He said: Mr. Speaker, it is a pleasure for me to rise to table a private member's bill, an act to establish a process to recall members of Parliament. This legislation, also to be known as the “recall of a member of Parliament act”, would allow the electors of an electoral district to apply to the Chief Electoral Officer for the issuance of a petition for the recall of their member of Parliament.
Recall legislation would allow electors disappointed with their representative to recall or fire that member. If the petition was signed by at least 25% of the electors who were eligible to vote for that member and still resided in that electoral district, the seat would be declared vacant and a recall election would be held on the same basis as a by-election.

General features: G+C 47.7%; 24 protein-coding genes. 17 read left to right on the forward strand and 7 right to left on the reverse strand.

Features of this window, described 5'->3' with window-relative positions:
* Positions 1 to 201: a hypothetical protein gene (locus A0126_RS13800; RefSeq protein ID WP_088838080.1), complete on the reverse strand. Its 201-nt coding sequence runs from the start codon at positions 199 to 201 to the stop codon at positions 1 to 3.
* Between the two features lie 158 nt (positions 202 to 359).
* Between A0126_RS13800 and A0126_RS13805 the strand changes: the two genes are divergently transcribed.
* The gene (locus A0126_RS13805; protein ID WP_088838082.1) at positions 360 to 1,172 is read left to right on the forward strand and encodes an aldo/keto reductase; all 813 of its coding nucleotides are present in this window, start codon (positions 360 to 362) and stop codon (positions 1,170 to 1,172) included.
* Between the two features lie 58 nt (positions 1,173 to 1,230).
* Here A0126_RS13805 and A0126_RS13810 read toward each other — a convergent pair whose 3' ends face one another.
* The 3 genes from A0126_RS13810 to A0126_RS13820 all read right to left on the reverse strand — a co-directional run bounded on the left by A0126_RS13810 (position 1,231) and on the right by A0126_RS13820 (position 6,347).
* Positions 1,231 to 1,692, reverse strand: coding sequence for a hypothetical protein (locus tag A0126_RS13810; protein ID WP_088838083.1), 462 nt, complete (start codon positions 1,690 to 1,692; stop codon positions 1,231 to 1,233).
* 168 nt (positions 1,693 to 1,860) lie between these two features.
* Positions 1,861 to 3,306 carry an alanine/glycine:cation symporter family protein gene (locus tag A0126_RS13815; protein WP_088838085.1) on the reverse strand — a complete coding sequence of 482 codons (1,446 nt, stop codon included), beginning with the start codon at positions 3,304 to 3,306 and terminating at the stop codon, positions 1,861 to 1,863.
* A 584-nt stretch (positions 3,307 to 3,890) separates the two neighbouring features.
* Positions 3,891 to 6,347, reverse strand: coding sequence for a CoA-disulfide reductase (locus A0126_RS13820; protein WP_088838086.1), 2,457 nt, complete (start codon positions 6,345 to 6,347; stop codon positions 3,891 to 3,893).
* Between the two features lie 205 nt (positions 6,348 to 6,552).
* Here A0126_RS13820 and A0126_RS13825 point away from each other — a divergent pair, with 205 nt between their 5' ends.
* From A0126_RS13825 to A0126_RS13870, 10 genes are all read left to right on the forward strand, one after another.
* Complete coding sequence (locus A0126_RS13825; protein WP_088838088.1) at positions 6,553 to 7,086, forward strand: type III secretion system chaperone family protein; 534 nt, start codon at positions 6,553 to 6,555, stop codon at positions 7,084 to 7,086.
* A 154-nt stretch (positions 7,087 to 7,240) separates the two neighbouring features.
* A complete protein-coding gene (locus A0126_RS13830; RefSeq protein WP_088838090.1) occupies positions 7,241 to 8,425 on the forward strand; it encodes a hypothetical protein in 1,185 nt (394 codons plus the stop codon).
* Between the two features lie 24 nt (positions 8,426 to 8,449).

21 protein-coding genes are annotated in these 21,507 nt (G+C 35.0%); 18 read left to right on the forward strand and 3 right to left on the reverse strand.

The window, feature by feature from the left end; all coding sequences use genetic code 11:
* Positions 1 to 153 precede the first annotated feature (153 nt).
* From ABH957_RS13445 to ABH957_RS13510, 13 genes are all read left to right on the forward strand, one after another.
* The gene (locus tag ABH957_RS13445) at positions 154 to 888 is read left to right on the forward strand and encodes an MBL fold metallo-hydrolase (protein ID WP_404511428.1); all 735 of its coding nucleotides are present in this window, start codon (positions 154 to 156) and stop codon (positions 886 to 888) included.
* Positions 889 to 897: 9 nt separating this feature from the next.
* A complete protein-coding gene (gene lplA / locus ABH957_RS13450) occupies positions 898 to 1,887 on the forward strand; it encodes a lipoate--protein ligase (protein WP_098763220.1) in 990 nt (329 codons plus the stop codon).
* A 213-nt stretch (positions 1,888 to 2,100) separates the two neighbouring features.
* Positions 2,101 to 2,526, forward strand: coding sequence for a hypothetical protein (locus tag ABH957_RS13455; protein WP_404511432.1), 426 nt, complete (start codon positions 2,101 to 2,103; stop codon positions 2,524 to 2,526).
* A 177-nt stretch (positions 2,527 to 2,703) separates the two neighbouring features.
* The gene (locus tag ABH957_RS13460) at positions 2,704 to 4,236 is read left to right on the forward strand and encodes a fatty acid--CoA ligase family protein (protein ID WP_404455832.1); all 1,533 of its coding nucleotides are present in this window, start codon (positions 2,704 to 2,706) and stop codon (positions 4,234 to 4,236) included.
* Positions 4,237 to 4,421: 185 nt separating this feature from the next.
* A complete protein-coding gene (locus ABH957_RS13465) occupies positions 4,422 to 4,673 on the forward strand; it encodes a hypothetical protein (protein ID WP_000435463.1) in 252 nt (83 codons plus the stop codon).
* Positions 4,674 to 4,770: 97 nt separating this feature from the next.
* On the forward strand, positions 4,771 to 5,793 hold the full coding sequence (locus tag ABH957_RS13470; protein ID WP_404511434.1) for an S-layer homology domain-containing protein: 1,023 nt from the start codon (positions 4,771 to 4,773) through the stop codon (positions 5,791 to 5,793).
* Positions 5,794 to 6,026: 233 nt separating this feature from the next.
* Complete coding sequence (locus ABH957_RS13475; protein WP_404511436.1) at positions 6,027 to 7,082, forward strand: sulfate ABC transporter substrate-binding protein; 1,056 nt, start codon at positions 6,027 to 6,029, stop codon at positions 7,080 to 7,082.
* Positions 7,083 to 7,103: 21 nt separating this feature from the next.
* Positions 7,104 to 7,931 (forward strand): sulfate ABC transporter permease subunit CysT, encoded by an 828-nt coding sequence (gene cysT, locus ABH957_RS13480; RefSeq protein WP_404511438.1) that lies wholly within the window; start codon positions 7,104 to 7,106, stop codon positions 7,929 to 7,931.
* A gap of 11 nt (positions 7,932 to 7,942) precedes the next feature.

The recalled member could contest the by-election to determine if he still maintained the confidence of his or her constituents. A recall petition could not be issued within 12 months from the member's election or within the 12 months preceding a fixed election date.
For a representative democracy to function, government must be responsible to Parliament and parliamentarians must be accountable to their constituents. Accordingly, I encourage all members to support the recall of a member of Parliament act.
View Maria Mourani Profile
Ind. (QC)
View Maria Mourani Profile
2015-06-17 16:51 [p.15225]
Mr. Speaker, I am very proud to present a petition signed by a number of co-operative members in my riding, who are simply calling on the government to maintain federal funding for low-income households, to maintain the $1.7 billion set out in the operating agreements and to reinvest in new or recent housing co-operatives.
View André Bellavance Profile
Ind. (QC)
View André Bellavance Profile
2015-06-16 15:05 [p.15162]